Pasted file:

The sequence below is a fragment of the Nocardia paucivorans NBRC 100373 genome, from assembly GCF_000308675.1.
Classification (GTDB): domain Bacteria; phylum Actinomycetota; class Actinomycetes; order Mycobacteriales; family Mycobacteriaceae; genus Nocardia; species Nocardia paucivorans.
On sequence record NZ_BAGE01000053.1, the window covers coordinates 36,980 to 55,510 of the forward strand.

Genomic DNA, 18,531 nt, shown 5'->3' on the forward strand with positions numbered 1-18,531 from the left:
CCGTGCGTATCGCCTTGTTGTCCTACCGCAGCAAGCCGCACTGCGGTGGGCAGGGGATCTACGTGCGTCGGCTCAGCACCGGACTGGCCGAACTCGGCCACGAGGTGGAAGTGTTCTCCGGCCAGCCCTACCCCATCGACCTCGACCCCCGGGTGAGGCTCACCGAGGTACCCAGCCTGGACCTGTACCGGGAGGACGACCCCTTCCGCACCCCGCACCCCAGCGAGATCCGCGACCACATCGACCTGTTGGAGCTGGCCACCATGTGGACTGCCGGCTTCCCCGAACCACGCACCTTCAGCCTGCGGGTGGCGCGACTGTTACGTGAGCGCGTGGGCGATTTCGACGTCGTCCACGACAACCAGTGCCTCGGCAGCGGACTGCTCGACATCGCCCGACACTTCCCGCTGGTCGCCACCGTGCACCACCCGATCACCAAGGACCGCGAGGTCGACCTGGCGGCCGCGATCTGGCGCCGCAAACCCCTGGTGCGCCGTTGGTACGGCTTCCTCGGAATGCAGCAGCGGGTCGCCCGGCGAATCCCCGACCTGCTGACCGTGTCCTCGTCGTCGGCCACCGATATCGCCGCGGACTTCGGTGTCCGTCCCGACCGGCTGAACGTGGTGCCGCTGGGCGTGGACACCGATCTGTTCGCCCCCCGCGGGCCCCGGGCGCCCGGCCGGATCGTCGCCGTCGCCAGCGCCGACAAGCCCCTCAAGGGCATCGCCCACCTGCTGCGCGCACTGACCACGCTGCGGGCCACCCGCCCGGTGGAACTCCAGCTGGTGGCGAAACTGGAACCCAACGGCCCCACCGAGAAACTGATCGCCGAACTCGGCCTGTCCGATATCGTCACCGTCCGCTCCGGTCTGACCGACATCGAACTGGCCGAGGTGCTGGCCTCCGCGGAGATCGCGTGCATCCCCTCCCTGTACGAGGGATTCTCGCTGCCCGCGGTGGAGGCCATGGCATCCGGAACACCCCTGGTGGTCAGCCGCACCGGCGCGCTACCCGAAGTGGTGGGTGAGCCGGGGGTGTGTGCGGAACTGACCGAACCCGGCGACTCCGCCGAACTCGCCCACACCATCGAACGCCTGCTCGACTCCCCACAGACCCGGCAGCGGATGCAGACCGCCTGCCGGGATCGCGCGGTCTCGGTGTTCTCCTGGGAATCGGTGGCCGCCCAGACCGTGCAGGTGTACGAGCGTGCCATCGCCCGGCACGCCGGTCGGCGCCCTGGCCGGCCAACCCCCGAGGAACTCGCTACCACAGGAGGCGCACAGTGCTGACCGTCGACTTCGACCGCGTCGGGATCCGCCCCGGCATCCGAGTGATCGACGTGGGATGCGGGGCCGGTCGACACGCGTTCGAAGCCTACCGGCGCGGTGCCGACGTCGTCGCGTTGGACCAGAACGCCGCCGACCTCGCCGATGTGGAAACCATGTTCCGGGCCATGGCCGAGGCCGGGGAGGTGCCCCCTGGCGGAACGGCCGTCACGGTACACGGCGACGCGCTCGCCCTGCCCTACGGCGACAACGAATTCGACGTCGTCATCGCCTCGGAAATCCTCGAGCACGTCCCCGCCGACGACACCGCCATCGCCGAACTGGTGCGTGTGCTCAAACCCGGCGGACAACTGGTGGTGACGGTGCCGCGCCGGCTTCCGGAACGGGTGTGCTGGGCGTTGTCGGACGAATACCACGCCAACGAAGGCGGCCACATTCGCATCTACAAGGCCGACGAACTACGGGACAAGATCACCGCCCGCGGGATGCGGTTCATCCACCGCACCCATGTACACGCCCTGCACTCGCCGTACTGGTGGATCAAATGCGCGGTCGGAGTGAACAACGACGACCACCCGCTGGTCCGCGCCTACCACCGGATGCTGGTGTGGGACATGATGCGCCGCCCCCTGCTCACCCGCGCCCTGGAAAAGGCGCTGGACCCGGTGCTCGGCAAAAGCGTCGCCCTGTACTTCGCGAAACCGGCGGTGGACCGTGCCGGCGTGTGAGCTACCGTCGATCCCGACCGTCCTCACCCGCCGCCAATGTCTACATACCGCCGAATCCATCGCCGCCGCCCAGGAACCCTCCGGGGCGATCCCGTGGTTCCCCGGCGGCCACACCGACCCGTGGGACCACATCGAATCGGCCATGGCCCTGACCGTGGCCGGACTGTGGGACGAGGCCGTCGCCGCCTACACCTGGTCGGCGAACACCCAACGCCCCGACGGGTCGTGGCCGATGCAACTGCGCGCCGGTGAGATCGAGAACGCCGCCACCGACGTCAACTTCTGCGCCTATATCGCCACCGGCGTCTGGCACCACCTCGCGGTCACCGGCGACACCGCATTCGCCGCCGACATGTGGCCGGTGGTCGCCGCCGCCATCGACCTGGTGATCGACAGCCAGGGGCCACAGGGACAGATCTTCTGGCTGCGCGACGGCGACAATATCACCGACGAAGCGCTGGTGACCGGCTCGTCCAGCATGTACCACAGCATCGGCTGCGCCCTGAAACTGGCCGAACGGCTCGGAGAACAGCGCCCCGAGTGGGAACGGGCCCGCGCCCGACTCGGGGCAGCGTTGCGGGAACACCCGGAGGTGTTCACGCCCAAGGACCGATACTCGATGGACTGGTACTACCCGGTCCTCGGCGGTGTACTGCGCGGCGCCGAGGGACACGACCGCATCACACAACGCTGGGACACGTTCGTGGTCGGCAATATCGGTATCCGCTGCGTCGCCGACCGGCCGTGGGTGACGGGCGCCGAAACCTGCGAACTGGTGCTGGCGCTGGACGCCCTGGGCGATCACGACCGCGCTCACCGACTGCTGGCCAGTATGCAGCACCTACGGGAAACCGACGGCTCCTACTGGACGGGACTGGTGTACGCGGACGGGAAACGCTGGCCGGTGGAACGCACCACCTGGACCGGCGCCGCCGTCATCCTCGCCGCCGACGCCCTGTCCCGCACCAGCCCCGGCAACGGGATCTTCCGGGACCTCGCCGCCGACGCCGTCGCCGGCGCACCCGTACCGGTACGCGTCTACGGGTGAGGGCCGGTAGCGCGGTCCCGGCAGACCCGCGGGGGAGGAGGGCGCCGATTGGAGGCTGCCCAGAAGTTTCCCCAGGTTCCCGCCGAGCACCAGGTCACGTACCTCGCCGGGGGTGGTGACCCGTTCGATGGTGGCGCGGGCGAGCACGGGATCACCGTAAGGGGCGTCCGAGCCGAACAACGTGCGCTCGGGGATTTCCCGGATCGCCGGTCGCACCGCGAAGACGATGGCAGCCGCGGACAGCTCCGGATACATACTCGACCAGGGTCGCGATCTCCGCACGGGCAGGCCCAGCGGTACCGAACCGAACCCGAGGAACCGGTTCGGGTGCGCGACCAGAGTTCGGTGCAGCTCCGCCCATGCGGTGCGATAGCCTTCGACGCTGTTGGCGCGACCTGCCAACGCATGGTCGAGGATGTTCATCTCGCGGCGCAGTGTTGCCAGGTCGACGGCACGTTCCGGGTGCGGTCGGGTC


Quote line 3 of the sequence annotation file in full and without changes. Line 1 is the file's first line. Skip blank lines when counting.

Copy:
On sequence record NZ_BAGE01000053.1, the window covers coordinates 36,980 to 55,510 of the forward strand.